Aligning Models and Data for Systemic Risk Analysis

Stein, R. M., 2013.  in The Handbook of Systemic Risk. Oxford University Press. pp. 37-65.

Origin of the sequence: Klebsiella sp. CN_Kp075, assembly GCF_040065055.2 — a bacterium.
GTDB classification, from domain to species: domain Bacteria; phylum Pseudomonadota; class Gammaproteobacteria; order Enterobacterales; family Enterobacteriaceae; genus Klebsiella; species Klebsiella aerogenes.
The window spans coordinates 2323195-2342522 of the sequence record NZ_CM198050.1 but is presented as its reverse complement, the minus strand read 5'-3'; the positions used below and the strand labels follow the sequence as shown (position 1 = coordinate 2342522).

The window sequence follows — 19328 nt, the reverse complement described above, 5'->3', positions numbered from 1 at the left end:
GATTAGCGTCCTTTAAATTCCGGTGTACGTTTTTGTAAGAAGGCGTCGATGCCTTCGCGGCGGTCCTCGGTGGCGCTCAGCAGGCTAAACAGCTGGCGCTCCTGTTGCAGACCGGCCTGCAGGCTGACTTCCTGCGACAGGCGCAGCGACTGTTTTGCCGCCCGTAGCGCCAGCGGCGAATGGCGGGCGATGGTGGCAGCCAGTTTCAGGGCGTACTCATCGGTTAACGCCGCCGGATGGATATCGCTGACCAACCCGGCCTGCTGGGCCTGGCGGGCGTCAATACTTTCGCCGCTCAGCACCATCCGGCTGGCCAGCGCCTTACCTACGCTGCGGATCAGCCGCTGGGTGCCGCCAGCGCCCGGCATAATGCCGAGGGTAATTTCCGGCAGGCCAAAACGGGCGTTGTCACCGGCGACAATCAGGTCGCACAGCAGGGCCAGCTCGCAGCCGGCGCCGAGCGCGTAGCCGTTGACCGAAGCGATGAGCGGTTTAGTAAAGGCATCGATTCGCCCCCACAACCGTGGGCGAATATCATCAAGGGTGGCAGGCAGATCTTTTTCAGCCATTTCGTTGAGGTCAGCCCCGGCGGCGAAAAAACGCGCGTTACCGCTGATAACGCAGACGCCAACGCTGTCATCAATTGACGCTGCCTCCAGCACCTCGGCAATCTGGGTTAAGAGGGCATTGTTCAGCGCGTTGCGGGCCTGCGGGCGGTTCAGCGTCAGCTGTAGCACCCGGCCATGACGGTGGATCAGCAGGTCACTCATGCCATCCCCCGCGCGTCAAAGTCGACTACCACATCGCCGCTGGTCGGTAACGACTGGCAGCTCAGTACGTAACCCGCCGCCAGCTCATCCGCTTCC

The recent financial crisis has brought to the fore issues of understanding and reducing systemic risk. This focus has precipitated exploration of various methods for measuring systemic risks and for attributing systemic risk contribu- tions to systemically important financial institutions. Concomitant with this stream of research are efforts to collect, standardize and store data useful to these mod- eling efforts. While discussions of modeling approaches are pervasive in the liter- ature on systemic risk, issues of data requirements and suitability are often rele- gated to the status of implementation details. This short chapter is an attempt to deepen this discussion. We provide a 2 × 2 mapping of modeling strategies to key data characteristics and constraints that can help modelers determine which mod- els are feasible given the available data; conversely, it can provide guidance for data collection efforts in cases where specific analytic properties are desired. The framework may also be useful for evaluating, at a conceptual level, the trade-offs for incremental data collection. To provide background for this mapping, we re- view the analytic benefits and limitations of using aggregate vs. micro-level data, provide background on the role of data linking and discuss some of the practical aspects of data pooling including concerns about confidentiality. Throughout the chapter, we include examples from various domains to make the points we outline concrete.

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